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Buenos Aires Independent 2004

     More than any major fest on earth, the Rotterdam International Film Festival has been the spot where avant-garde cinema flourishes, where subterranean filmmakers are regularly screened, including talented Americans little recognized at home. Understandably, the international film community was shaken when Simon Field, the much-respected Rotterdam director, was let go after January 2004, his contract not renewed. The worry is that those pulling strings at Rotterdam are itching for an "A"-level glamorous event. Hollandwood.

     There's hope: the Rotterdam aesthetic continues, though with a change of geography, from Europe to South America. I look to the Buenos Aires Independent Film Festival, tiptoeing through Argentina's economic collapse. This April marked the fourth year the festival has been run by Eduardo Antin, a brilliant, combatative Argentinian film critic known to all as "Quintin."

     Before he took charge, Quintin told me, Francis Ford Coppola, "a mythical figure," had been a guest of the fest, setting a precedent for Buenos Aires to import the glitzy and world-famous. In his four years, Quintin has managed, he believes, to transform his audience's desires. "Now they say, 'What unknown people are coming this year whom we can discover?'" Attending Rotterdam annually, Quintin became a close protege of Simon Field. For 2004, Field was brought to Buenos Aires as a guest programmer, and he arrived with typical Rotterdam fare: an extraordinary "Jonas Mekas: Film Poet" series, honoring the Lithuanian immigrant who became the guru of 60s American underground cinema.

     The program included not only Mekas's joyful diary films but his tongue-in-cheek short, "Scenes from the Life of Andy Warhol" (1966-1982), done Warhol-style, in which Andy and sundry Factory superstars catnap for Mekas's camera while slo-mo eating cucumbers and other phallic legumes. "I feel touched if there is a connection, if Buenos Aires is inspired by Rotterdam in any way," Field said, over coffee between movies. "Quintin is very bold, willing to go the limits with his programming and choice of filmmakers, and with his keeping on the agenda the history of independent cinema. Also, he has a commitment to young Argentinian cinema. Quintin has picked up the Rotterdam baton and is running with it."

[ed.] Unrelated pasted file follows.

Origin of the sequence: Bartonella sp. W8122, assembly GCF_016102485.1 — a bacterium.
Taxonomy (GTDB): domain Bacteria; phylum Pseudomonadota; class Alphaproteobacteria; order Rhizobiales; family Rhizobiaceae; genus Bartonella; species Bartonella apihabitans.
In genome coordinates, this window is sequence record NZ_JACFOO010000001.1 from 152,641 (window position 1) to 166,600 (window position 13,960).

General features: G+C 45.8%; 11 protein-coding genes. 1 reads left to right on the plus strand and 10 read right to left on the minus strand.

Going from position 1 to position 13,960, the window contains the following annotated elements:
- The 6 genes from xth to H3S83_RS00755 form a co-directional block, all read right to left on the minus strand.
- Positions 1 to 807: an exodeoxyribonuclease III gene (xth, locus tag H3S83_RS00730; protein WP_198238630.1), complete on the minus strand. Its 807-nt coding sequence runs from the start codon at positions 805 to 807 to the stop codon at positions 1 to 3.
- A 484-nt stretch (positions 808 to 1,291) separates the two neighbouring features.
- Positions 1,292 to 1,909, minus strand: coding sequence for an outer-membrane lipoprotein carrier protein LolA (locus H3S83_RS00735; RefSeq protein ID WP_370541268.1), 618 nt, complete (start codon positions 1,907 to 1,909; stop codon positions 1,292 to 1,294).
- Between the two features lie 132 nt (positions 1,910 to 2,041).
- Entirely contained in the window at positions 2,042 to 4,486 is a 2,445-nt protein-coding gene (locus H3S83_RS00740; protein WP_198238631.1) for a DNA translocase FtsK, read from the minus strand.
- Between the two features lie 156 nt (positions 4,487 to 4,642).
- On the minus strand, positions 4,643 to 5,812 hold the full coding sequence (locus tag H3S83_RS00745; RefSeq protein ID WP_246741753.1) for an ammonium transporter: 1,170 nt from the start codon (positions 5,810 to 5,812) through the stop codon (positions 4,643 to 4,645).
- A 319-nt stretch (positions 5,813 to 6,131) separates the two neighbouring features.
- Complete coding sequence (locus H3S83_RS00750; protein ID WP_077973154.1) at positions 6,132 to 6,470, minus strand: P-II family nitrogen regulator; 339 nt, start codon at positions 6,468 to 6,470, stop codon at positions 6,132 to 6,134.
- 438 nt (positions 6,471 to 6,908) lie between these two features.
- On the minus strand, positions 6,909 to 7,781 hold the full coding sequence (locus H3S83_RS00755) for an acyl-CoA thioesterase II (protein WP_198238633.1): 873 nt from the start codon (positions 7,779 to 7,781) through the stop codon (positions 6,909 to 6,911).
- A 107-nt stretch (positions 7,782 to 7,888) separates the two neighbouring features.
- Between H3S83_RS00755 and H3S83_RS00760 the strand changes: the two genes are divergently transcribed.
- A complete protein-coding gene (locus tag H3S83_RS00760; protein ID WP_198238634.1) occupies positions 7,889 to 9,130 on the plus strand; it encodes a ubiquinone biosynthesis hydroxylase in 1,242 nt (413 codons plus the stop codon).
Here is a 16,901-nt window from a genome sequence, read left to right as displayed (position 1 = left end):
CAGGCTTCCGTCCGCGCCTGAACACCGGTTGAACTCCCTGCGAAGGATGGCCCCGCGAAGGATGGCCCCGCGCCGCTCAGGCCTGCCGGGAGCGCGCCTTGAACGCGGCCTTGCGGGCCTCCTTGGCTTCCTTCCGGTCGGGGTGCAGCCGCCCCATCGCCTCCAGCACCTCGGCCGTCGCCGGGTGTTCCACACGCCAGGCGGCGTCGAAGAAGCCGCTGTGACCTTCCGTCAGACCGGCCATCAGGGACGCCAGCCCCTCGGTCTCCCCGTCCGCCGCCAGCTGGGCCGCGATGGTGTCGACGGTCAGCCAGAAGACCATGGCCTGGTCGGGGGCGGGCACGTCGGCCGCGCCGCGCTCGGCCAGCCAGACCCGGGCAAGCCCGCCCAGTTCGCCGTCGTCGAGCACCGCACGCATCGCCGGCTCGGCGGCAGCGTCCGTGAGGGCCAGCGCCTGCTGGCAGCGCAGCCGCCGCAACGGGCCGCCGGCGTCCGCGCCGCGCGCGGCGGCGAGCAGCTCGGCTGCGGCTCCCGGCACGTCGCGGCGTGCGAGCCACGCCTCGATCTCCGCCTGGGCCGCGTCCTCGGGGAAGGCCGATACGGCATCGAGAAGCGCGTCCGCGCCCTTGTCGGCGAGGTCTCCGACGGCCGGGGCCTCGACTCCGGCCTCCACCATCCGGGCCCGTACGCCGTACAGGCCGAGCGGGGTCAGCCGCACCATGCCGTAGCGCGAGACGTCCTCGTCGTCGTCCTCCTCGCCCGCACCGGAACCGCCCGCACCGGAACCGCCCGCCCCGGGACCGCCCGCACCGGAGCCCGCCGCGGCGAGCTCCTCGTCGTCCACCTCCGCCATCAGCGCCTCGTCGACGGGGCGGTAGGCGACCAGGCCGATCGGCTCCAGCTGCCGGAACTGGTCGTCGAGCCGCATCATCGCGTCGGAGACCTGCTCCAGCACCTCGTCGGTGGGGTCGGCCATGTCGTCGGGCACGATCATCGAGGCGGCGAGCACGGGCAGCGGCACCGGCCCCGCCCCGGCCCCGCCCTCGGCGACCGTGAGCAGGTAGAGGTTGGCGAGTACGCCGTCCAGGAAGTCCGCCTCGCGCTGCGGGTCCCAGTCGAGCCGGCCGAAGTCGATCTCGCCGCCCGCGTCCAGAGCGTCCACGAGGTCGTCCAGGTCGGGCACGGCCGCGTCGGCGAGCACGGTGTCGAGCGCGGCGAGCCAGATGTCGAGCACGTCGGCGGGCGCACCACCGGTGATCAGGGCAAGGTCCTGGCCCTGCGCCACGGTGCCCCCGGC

In 2004, Buenos Aires offered retrospectives of Japan's Kiyoshi Kurosawa, France's Eduardo de Gregorio, Chile's Raul Ruiz, Argentina's Martin Rejtman, four serious filmmakers who are not exactly paparazzi favorites. The American choices were equally enlightened and off-beat: New York filmmaker, Sara Driver, whose subtle, magical narrative features (Sleepwalk, When Pigs Fly) have been seen a thousand times less than the movies of her 25-year-companion, Jim Jarmusch; James Benning, a grizzled maverick who teaches at Cal Arts and whose non-narrative features (El Valley Centro, Los) are constructed by linking mesmerizing long-takes. For the fist time at the 2003 Vancouver Film Festival, Quentin saw Benning's work, and he described the films in his Buenos Aires catalogue essay as "an aesthetic shock." For Quentin, that's a positive, as well as was Benning's non-film background, the same as Quentin's, as a math instructor. Quintin: "Benning is obsessed with mathematics...applied to cinema, the idea that a shot resolves an abstract problem..."

     Another guest at Buenos Aires 2004 was Benning's Cal Arts colleague, documentarian Thom Anderson, who brought for Argentina screening several truly buried treasures. The first was Kent Mackenzie's The Exiles (1962), a low-budget indie feature made in LA starring a cast of non-actor Native Americans, and which is a West Coast equivalent of John Cassavetes's Shadows. Amazing! The second: Once a Thief (1950), a tiny, unheralded "film noir" directed by W. Lee Wilder (1904-1982). Billy Wilder's unknown older brother! For Anderson, this movie is a corrective to the "male-as-female victim" sexism of most noirs, including Billy's Double Indemnity. But Billy was unimpressed with W. Lee, a handbag merchant in New York who followed in Billy's Hollywood footsteps: "[W. Lee]... was a fool...He sold his business, he bought a house here, and started making pictures, one worse than the next, and then he died." (Cameron Crowe, Conversations with Wilder)

     Anderson doesn't agree with this negative read on W. Lee, who quietly managed 16 Hollywood films. "Early in his life, Billy Wilder was a gigolo. In the gigolo character played by Caesar Romero in Once a Thief, W. Lee made a portrait of his brother. W. Lee's films are a reproach to those of Billy."

(May, 2004)


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